Doing Life Together

Doing Life Together


Struggling With Addiction? Get to the Root

posted by Linda Mintle

When a family member has an addiction but refuses to address the underlying problems of that addiction, the addiction does not go away. It may remit temporarily, but the same issues that led the person to escape and avoid through substances eventually return.

Yet, so many people who struggle with addiction do not want to address the underlying issues. Why? Because doing so often creates emotional pain and distress. When those negative feelings are felt, the urge to self-medicate is intense. And unless the person develops new coping methods, embraces distress and learns to tolerate it, he or she will return to the addiction.

Here is an example. And addict grows up in a family that is conflict avoidant. Every time he comes up against a conflict, he has no skills to resolve it, becomes angry and blames others. Since he lacks coping skills (problem-solving, negotiation, emotional regulation, etc.), he retreats to self-medication through the addiction. He wants to avoid the pain felt with the conflict.

Then he feels bad and tries to stop using, but doesn’t address his problems with conflict and anger. So he is clean for a few weeks, but life happens. Another conflict presents. He gets angry and avoids the conflict, blaming others and feeling like a victim. He uses. And the cycle repeats.

Thus, treating the addiction means facing those painful and difficult areas of your life. It is a choice to surrender to God, become an open book and deal with underlying hurt and pain.

With Christ, you have the promise that God is with you through it all. When you lean on Him to face pain and tackle problems head on, you can get to the root issues. God will help you build tolerance for distress and regulate powerful emotions. Most of all, He can heal those parts that you try to medicate. In your weakness, He is strong. His love and power enable you to face difficulty rather than escape and avoid through addiction.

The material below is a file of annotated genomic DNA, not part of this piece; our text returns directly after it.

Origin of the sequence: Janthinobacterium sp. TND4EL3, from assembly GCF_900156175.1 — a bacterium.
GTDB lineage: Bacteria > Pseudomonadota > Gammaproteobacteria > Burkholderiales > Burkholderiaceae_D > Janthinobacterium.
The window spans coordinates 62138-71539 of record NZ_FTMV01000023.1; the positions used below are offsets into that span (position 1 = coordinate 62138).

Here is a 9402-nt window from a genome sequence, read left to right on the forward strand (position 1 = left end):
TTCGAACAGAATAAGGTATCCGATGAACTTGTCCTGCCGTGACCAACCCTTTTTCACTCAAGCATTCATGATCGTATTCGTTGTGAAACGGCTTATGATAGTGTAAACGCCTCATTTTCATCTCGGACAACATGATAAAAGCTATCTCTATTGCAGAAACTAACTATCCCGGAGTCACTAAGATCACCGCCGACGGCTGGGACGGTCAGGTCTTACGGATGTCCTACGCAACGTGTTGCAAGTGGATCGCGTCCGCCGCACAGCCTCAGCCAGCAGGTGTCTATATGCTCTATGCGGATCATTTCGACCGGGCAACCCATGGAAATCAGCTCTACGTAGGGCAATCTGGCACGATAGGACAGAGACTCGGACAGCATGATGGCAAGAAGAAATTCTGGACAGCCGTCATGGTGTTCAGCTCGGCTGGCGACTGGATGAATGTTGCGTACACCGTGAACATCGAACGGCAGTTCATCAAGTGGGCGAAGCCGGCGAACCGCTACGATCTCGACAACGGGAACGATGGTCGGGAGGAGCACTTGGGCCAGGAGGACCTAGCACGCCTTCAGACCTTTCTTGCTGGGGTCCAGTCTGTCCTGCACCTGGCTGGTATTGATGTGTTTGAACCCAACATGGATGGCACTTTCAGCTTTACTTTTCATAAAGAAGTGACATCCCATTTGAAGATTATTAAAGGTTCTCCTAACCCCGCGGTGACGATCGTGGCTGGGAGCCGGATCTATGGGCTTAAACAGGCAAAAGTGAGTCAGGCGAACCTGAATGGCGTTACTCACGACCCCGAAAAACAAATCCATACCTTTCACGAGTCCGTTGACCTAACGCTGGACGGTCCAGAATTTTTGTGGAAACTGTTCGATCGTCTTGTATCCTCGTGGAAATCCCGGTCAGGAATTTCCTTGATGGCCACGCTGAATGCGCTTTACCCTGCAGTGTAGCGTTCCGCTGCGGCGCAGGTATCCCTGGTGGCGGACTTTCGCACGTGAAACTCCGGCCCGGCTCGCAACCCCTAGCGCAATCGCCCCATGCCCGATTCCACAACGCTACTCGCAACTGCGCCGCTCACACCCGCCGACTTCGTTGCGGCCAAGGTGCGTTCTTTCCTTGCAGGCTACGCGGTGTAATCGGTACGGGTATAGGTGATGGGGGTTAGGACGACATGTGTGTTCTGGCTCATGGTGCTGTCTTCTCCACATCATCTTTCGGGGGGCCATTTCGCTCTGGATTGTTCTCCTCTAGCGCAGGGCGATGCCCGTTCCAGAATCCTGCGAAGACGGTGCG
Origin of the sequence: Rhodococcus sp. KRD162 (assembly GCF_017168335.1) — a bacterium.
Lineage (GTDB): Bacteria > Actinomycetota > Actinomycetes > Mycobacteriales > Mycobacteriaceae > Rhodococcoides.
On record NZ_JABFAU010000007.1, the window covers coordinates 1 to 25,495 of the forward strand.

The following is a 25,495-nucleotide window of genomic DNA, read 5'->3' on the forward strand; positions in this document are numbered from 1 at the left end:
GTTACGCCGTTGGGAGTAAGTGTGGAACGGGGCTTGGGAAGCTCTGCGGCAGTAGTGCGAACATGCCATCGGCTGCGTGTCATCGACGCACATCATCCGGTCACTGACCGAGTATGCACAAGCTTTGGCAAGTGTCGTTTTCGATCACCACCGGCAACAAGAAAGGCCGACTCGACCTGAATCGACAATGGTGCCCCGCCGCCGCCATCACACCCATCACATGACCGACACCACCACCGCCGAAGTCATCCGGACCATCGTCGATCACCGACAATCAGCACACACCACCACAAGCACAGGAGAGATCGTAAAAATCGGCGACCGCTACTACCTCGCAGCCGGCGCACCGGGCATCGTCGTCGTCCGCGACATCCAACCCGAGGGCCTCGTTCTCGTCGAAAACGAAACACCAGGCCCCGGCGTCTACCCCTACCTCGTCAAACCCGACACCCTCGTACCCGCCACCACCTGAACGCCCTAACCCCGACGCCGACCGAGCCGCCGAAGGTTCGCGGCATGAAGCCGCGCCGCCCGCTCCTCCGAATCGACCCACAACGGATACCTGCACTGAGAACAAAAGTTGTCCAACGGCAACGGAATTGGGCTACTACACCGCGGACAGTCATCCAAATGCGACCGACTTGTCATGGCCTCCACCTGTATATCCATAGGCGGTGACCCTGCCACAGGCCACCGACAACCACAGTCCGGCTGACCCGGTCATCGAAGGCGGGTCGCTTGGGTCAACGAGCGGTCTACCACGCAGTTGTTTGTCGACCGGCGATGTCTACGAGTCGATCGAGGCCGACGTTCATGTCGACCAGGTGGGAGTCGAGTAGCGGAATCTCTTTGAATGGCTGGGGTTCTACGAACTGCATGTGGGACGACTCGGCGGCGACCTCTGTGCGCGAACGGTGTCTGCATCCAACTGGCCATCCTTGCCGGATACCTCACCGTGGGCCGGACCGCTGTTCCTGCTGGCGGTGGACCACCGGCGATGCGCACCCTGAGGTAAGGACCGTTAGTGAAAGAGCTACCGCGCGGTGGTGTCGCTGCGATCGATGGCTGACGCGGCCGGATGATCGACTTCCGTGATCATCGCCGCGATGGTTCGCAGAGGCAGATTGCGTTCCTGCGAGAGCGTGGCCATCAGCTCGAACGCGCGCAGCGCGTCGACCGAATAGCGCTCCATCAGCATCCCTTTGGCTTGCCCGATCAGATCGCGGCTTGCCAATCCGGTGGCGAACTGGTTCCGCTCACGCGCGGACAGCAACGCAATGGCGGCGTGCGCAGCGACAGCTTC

• http://www.identidadpm.org.ar/en treatment of addiction

    Very logical point when you write most of the drug users refuses to tell the underlying problems of the addiction and in this way they are more deeply involve it. You rightly said and we have to review our pattern how we can stop them.

  • Pingback: Struggling With Addiction? Get to the Root | Dr. Linda Mintle

Previous Posts

Is Binge Drinking Just College Fun?
In the throws of January, college students begin dreaming about Spring Break. Those plans often include partying on a beach with nonstop drinking. Binge drinking is "a pattern of drinking that brings blood alcohol concentration (BAC) levels to 0.08 g/dL. This typically occurs after 4 drinks for w

posted 6:00:57am Jan. 23, 2015 | read full post »

Does the Cold Make You Catch a Cold?
My mom used to tell me to put a hat on my baby when the weather was cold. I used to argue, "Mom, babies don't catch colds from the cold. They get them from viruses. I'm not putting a hat on the baby." But now it seems that my mom could have been on to something. Could the cold weather actually p

posted 6:00:36am Jan. 21, 2015 | read full post »

How Often Should I Weigh Myself?
We all know that the number on the scale isn't suppose to define us, but that doesn't stop us from thinking about how much we weigh on any given day. And the number often influences our mood. So how often should we weigh? Every day, once a week, once a month? The answer depends on your goal--t

posted 6:00:28am Jan. 19, 2015 | read full post »

Do Professional Women Have a Place in the Church?
It was a usual Sunday and time for announcements. The Associate Pastor announced the women's meeting at 10:00 a.m. on Tuesday. The focus was on decorating the church for the holidays. The men were meeting Friday morning at 6:30 am. to discuss marketplace ministry. I looked at my husband and whispere

posted 6:00:30am Jan. 16, 2015 | read full post »

What To Know About Treating Depression
You feel depressed and you know you need help. Where do you begin? First step, make an appointment with a mental health professional. This could include a psychiatrist (able to prescribe medications), licensed psychologist, licensed clinical social worker, licensed marriage and family therapist,

posted 6:49:04am Jan. 13, 2015 | read full post »




Report as Inappropriate

You are reporting this content because it violates the Terms of Service.

All reported content is logged for investigation.